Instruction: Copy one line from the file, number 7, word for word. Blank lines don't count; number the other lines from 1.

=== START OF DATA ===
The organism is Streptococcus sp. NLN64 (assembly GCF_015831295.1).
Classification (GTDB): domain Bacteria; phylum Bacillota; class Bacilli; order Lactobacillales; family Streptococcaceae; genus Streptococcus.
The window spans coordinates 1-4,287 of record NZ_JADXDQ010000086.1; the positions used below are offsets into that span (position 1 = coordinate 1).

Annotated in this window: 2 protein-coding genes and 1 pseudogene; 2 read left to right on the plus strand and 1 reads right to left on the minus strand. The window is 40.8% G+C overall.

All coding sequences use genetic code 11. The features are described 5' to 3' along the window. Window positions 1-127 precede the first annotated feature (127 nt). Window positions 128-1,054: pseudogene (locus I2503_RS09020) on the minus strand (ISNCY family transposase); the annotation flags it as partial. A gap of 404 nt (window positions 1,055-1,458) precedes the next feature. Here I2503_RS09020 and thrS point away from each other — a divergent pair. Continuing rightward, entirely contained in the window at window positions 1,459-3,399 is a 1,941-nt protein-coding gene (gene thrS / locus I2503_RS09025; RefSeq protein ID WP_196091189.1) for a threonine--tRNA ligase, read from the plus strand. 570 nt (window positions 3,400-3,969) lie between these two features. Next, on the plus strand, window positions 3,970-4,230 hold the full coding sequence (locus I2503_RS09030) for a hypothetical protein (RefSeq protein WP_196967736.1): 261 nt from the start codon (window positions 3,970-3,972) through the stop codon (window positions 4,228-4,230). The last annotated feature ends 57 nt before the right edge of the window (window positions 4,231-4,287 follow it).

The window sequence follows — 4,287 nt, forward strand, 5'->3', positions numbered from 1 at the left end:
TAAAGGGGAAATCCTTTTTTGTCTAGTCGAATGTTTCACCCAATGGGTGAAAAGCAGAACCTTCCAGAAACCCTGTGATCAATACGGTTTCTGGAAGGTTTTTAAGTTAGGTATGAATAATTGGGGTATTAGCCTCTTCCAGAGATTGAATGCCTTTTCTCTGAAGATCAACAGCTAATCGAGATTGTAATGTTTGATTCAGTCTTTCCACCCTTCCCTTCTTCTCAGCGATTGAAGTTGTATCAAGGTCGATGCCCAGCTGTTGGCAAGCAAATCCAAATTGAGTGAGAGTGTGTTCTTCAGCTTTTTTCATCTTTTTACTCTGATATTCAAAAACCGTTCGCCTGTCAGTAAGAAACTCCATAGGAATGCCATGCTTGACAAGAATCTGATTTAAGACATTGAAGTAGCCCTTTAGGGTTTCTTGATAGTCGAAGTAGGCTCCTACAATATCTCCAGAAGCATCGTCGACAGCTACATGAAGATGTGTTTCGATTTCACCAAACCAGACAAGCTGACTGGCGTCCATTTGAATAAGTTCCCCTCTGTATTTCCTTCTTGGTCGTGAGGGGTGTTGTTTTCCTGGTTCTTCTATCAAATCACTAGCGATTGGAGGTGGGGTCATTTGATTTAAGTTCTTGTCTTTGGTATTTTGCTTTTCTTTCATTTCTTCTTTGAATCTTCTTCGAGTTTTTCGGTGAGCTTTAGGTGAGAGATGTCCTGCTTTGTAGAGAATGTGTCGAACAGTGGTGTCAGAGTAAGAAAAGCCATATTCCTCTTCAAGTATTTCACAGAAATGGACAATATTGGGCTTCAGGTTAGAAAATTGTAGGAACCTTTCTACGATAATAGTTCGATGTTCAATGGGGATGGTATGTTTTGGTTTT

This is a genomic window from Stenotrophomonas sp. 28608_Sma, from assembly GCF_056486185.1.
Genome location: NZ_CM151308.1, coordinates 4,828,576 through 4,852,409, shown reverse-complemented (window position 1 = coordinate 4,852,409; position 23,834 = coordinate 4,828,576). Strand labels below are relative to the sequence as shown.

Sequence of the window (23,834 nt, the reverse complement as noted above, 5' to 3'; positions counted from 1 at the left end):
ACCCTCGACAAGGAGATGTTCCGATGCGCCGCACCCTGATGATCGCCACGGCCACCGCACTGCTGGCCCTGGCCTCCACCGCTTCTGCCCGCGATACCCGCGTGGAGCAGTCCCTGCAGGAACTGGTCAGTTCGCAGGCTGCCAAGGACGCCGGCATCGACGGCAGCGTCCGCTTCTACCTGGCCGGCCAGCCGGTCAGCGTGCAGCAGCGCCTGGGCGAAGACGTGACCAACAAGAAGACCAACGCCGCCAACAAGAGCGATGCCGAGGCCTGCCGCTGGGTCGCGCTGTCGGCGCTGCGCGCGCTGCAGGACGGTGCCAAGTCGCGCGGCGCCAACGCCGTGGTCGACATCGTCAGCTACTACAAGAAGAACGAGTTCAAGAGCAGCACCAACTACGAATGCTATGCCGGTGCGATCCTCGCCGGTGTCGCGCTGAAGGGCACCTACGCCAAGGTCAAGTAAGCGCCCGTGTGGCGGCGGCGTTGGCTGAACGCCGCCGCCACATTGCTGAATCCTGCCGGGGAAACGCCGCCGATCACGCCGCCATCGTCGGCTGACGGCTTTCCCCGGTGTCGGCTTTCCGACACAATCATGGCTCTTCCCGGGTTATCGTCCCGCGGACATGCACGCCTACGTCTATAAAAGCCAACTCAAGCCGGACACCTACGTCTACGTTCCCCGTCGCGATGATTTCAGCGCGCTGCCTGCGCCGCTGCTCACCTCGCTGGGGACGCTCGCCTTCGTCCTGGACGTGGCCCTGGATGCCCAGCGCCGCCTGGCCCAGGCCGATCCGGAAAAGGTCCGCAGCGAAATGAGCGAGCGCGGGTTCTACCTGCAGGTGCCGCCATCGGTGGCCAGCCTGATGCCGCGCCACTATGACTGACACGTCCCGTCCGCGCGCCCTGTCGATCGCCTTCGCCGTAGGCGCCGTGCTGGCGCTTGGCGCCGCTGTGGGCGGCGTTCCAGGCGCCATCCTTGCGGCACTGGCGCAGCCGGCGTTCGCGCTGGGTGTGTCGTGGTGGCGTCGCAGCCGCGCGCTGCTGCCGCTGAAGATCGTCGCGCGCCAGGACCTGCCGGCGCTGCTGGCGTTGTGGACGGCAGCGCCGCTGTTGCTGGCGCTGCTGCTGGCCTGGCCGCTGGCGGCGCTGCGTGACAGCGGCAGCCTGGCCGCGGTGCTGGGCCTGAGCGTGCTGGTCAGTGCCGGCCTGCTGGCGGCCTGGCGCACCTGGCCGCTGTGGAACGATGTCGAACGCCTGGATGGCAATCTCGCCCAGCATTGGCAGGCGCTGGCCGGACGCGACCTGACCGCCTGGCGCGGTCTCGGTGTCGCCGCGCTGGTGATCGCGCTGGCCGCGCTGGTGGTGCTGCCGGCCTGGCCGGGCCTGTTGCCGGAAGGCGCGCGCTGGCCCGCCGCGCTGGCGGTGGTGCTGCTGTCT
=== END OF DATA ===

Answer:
TAAAGGGGAAATCCTTTTTTGTCTAGTCGAATGTTTCACCCAATGGGTGAAAAGCAGAACCTTCCAGAAACCCTGTGATCAATACGGTTTCTGGAAGGTTTTTAAGTTAGGTATGAATAATTGGGGTATTAGCCTCTTCCAGAGATTGAATGCCTTTTCTCTGAAGATCAACAGCTAATCGAGATTGTAATGTTTGATTCAGTCTTTCCACCCTTCCCTTCTTCTCAGCGATTGAAGTTGTATCAAGGTCGATGCCCAGCTGTTGGCAAGCAAATCCAAATTGAGTGAGAGTGTGTTCTTCAGCTTTTTTCATCTTTTTACTCTGATATTCAAAAACCGTTCGCCTGTCAGTAAGAAACTCCATAGGAATGCCATGCTTGACAAGAATCTGATTTAAGACATTGAAGTAGCCCTTTAGGGTTTCTTGATAGTCGAAGTAGGCTCCTACAATATCTCCAGAAGCATCGTCGACAGCTACATGAAGATGTGTTTCGATTTCACCAAACCAGACAAGCTGACTGGCGTCCATTTGAATAAGTTCCCCTCTGTATTTCCTTCTTGGTCGTGAGGGGTGTTGTTTTCCTGGTTCTTCTATCAAATCACTAGCGATTGGAGGTGGGGTCATTTGATTTAAGTTCTTGTCTTTGGTATTTTGCTTTTCTTTCATTTCTTCTTTGAATCTTCTTCGAGTTTTTCGGTGAGCTTTAGGTGAGAGATGTCCTGCTTTGTAGAGAATGTGTCGAACAGTGGTGTCAGAGTAAGAAAAGCCATATTCCTCTTCAAGTATTTCACAGAAATGGACAATATTGGGCTTCAGGTTAGAAAATTGTAGGAACCTTTCTACGATAATAGTTCGATGTTCAATGGGGATGGTATGTTTTGGTTTT